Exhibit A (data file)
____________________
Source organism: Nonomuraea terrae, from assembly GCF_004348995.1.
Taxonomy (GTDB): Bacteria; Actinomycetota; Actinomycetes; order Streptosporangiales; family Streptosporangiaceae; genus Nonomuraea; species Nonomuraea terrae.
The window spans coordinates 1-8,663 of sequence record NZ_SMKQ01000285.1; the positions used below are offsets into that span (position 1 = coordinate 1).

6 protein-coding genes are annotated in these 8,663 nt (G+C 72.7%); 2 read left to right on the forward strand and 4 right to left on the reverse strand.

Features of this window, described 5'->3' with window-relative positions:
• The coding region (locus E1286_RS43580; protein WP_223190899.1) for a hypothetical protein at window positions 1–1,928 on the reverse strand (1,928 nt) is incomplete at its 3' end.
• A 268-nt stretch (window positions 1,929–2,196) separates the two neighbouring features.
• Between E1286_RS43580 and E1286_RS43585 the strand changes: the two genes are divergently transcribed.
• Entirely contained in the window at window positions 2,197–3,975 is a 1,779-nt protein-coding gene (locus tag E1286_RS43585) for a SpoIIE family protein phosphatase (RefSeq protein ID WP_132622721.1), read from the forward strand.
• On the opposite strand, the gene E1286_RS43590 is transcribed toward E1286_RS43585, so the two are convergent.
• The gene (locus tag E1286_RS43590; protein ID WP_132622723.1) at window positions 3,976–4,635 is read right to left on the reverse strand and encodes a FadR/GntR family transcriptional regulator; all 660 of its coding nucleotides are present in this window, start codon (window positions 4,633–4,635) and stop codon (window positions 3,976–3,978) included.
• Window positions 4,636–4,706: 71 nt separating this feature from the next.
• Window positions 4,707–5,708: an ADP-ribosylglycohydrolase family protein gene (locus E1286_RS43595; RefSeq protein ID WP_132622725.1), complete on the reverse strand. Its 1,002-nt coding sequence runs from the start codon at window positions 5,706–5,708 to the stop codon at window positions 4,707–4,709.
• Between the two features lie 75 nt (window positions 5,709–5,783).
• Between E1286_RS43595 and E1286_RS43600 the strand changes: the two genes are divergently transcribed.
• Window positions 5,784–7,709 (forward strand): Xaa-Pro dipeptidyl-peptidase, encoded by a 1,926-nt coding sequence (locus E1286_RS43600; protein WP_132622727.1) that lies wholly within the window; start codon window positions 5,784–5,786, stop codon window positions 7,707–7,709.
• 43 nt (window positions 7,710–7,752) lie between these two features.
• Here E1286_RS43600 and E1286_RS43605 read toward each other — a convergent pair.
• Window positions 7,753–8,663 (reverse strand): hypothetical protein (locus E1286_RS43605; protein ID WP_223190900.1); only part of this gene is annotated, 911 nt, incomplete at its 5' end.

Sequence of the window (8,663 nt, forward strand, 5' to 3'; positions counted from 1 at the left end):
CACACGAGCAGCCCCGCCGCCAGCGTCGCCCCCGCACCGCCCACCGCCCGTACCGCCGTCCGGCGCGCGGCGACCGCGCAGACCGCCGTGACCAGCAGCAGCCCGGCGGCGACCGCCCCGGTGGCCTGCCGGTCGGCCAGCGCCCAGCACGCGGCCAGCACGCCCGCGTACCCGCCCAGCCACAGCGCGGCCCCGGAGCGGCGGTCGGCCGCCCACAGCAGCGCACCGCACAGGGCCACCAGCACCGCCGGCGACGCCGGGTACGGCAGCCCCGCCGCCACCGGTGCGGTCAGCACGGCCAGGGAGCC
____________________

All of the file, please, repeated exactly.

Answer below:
Source organism: Nonomuraea terrae, from assembly GCF_004348995.1.
Taxonomy (GTDB): Bacteria; Actinomycetota; Actinomycetes; order Streptosporangiales; family Streptosporangiaceae; genus Nonomuraea; species Nonomuraea terrae.
The window spans coordinates 1-8,663 of sequence record NZ_SMKQ01000285.1; the positions used below are offsets into that span (position 1 = coordinate 1).

6 protein-coding genes are annotated in these 8,663 nt (G+C 72.7%); 2 read left to right on the forward strand and 4 right to left on the reverse strand.

Features of this window, described 5'->3' with window-relative positions:
• The coding region (locus E1286_RS43580; protein WP_223190899.1) for a hypothetical protein at window positions 1–1,928 on the reverse strand (1,928 nt) is incomplete at its 3' end.
• A 268-nt stretch (window positions 1,929–2,196) separates the two neighbouring features.
• Between E1286_RS43580 and E1286_RS43585 the strand changes: the two genes are divergently transcribed.
• Entirely contained in the window at window positions 2,197–3,975 is a 1,779-nt protein-coding gene (locus tag E1286_RS43585) for a SpoIIE family protein phosphatase (RefSeq protein ID WP_132622721.1), read from the forward strand.
• On the opposite strand, the gene E1286_RS43590 is transcribed toward E1286_RS43585, so the two are convergent.
• The gene (locus tag E1286_RS43590; protein ID WP_132622723.1) at window positions 3,976–4,635 is read right to left on the reverse strand and encodes a FadR/GntR family transcriptional regulator; all 660 of its coding nucleotides are present in this window, start codon (window positions 4,633–4,635) and stop codon (window positions 3,976–3,978) included.
• Window positions 4,636–4,706: 71 nt separating this feature from the next.
• Window positions 4,707–5,708: an ADP-ribosylglycohydrolase family protein gene (locus E1286_RS43595; RefSeq protein ID WP_132622725.1), complete on the reverse strand. Its 1,002-nt coding sequence runs from the start codon at window positions 5,706–5,708 to the stop codon at window positions 4,707–4,709.
• Between the two features lie 75 nt (window positions 5,709–5,783).
• Between E1286_RS43595 and E1286_RS43600 the strand changes: the two genes are divergently transcribed.
• Window positions 5,784–7,709 (forward strand): Xaa-Pro dipeptidyl-peptidase, encoded by a 1,926-nt coding sequence (locus E1286_RS43600; protein WP_132622727.1) that lies wholly within the window; start codon window positions 5,784–5,786, stop codon window positions 7,707–7,709.
• 43 nt (window positions 7,710–7,752) lie between these two features.
• Here E1286_RS43600 and E1286_RS43605 read toward each other — a convergent pair.
• Window positions 7,753–8,663 (reverse strand): hypothetical protein (locus E1286_RS43605; protein ID WP_223190900.1); only part of this gene is annotated, 911 nt, incomplete at its 5' end.

Sequence of the window (8,663 nt, forward strand, 5' to 3'; positions counted from 1 at the left end):
CACACGAGCAGCCCCGCCGCCAGCGTCGCCCCCGCACCGCCCACCGCCCGTACCGCCGTCCGGCGCGCGGCGACCGCGCAGACCGCCGTGACCAGCAGCAGCCCGGCGGCGACCGCCCCGGTGGCCTGCCGGTCGGCCAGCGCCCAGCACGCGGCCAGCACGCCCGCGTACCCGCCCAGCCACAGCGCGGCCCCGGAGCGGCGGTCGGCCGCCCACAGCAGCGCACCGCACAGGGCCACCAGCACCGCCGGCGACGCCGGGTACGGCAGCCCCGCCGCCACCGGTGCGGTCAGCACGGCCAGGGAGCC